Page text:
Being thirsty all the time is not normal: try hydrating instead


The human body is mainly made of water and it has thus developed thirst as an alert mechanism for this liquid’s deficit. The need for water varies from one person to another, and it’s difficult to determine how much water should the average person drink. Listening to one’s own body and using common sense in order to stay hydrated is advisable, but if thirst becomes too persistent, it’s necessary to look for the cause behind it. Being thirsty all the time is not normal and we explain why in the article below. 

We're water

Although it’s different for everyone, the universal ratio of water in the human body is two thirds. In other words, if a person weighs around 150 pounds, at least 99 of them are water. This water is not kept within the body, but helps eliminating excessive residues that could be harmful for our organism.

Did you know urine is not the only way to eliminate toxins and water? Faeces, skin pores and lungs can also dispose of water. Pores evaporate it, while lungs eliminate water vapour that comes from the respiratory tracts’ mucosa.

This makes it necessary to hydrate in order to recover all the water that the body needs, and thirst is the symptom for this necessity. Basically, thirst is the need to ingest liquids, and is controlled by the hypothalamus, that sends an alert to drink for two causes: a water deficit or excessive salts. This is the reason why the body has two different detection systems, connected with the hypothalamus, and the reason why thirst is activated when eating some food and practicing activities that cause transpiration. 

We need to get hydrated

 It’s very common to hear it’s advisable to drink 8 glasses of water every day. This might be a good reference for the quantity of water a person needs, but there are many factors that can make an adult person need more or less water. Besides, it’s necessary to know that water is not the only thing that can provide hydration, as some food is highly hydrating.

Generally speaking, in order to be know if a person is conveniently hydrated, it’s important to take two things into account:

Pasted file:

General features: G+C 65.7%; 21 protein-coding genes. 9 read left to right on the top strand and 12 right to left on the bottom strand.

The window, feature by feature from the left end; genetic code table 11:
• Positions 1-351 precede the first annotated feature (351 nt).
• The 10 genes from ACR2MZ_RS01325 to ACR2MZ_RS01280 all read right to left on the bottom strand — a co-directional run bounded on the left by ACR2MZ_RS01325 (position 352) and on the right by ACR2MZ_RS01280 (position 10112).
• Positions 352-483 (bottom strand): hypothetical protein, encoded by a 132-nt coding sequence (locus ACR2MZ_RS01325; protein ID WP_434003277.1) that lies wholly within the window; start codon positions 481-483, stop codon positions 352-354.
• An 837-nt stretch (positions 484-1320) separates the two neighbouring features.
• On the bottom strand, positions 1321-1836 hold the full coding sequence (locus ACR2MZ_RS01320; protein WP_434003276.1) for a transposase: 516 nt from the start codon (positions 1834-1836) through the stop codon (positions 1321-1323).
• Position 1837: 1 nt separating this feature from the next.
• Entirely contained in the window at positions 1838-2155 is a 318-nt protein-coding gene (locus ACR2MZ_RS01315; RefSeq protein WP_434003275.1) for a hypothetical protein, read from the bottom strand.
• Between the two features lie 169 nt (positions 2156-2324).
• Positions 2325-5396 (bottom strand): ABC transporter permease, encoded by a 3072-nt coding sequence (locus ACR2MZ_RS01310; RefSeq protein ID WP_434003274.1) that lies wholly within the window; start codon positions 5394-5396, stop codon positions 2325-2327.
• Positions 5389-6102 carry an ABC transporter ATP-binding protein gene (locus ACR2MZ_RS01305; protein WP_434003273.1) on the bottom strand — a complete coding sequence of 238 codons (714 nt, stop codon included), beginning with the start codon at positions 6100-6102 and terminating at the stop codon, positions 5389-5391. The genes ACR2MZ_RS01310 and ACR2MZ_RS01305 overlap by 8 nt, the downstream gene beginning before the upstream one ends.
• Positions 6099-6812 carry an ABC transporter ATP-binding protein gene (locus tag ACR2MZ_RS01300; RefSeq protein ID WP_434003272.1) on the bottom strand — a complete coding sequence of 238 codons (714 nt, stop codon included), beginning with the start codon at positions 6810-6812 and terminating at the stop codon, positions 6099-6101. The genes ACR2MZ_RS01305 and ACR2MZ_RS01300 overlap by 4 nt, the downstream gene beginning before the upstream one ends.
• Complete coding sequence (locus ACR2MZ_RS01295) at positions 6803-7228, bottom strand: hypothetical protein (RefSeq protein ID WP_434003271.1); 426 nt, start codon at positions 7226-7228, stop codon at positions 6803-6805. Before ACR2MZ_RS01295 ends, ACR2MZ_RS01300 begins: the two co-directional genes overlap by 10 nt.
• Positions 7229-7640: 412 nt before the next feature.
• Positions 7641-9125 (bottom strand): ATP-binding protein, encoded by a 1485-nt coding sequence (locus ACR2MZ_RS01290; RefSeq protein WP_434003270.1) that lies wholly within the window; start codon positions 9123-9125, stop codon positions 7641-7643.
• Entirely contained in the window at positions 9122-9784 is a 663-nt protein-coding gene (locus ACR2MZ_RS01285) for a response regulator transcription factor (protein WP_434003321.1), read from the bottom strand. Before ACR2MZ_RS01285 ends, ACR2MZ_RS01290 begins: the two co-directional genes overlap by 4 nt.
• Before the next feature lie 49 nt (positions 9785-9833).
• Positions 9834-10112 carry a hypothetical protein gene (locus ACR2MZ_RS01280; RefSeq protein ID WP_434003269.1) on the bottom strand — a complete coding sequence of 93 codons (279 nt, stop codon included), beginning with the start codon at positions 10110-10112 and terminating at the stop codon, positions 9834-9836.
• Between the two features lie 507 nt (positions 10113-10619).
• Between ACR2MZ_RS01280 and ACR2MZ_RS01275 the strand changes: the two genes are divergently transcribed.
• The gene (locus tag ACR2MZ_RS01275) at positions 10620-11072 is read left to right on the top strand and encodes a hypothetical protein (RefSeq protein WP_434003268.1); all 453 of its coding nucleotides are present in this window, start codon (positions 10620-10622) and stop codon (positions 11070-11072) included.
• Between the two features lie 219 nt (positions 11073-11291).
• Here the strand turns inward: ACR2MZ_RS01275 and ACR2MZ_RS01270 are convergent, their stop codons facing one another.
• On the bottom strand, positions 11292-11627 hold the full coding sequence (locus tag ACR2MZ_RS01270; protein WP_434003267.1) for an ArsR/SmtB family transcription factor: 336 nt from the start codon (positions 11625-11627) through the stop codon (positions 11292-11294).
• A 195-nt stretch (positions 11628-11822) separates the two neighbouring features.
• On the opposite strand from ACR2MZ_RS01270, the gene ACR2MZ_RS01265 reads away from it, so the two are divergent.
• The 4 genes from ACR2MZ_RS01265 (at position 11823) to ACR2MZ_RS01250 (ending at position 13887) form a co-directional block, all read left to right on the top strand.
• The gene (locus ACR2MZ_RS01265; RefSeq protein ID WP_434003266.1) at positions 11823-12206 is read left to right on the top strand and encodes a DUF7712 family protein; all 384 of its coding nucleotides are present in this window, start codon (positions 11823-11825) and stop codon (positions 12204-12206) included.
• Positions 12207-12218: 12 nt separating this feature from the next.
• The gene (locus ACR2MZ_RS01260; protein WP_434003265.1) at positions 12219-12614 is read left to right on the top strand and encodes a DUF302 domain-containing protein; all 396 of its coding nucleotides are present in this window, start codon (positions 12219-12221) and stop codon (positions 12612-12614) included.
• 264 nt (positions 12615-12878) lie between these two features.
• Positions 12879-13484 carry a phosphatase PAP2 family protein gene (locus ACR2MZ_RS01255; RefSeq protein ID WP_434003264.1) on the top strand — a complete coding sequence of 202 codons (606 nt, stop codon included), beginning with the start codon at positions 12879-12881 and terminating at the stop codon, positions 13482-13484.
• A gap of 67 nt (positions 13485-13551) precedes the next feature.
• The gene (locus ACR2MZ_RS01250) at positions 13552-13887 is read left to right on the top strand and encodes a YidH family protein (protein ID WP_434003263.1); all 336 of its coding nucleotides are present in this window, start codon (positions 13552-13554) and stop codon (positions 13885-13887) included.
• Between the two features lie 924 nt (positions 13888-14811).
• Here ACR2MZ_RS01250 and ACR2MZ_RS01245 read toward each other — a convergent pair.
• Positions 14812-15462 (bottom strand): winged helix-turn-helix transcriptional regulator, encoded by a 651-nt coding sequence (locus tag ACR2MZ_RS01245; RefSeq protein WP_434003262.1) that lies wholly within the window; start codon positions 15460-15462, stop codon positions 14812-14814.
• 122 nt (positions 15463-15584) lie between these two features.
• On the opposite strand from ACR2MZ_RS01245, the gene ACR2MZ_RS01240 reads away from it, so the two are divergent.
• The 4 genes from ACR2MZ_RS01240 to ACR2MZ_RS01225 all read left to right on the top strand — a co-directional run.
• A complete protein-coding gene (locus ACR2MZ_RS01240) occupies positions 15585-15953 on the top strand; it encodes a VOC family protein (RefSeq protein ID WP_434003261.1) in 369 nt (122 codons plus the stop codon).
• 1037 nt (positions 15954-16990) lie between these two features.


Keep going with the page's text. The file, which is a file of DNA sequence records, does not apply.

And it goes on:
• You're almost never thirsty
  • Your urine's colour is clear or pale yellow

On the contrary, if someone feels thirsty all the time, this isn’t normal and might be rooted in different causes, some of which could be related to diseases. 

The causes of being thirsty all the time

The feeling of unquenchable thirst is normal when the organism is losing liquid. This can happen for the following factors:

  • Feeding: a diet rich in sodium can be the cause for feeling thirsty all the time. The body detects a high concentration of sodium and orders kidneys to expel it. In order to do this, the body requires a higher quantity of water and thus activates thirst. 
  • Dehydration: it is caused by excessive sweat, vomiting or diarrhoea. The organism losses liquids and it’s necessary to regain them. Apart from being thirsty all the time, it’s possible to also experience lip and mouth dryness, cramps and a lack of energy.
  • Anxiety: anxiety or stress can also cause excessive thirst. 

If some feels thirsty all the time, it’s likely to be part of a health problem that hasn’t been treated. If someone experiments dryness in their mouth or the feeling of constant thirst doesn’t stop, it’s advisable to speak with a doctor. Thirst can be a symptom of one of the following diseases:

  • Anaemia: it’s common to link a lack of iron and anaemia. This condition causes a lack of healthy red blood cells. The body will try to compensate the loss of liquids caused by the lack of red blood cells by demanding liquids.
  • Diabetes: being thirsty all the time and a constant need to urinate might be an alert sign for diabetes. This disease causes a concentration of glucose that makes kidneys work harder. This way, it filtrates and absorbs excessive sugar in blood. Kidneys work harder but, if they cannot cope, the patient becomes dehydrated. A treatment to regulate glucose it’s thus necessary. 
  • Hyperthyroidism: the thyroid gland controls the body’s metabolism. The feeling of an excessive thirst could be a symptom of hyperactive thyroid, as a speeding up of the organism’s rhythms provokes the demand of more liquid, among other things. 

There are thus many possible causes for feeling thirsty all the time. It’s important to pay attention to body signals and not to wait to feel thirsty in order to drink water. There are many strategies to remind oneself to drink. One of the most obvious is to always have access to a source of fresh water, ready to make thirst go away.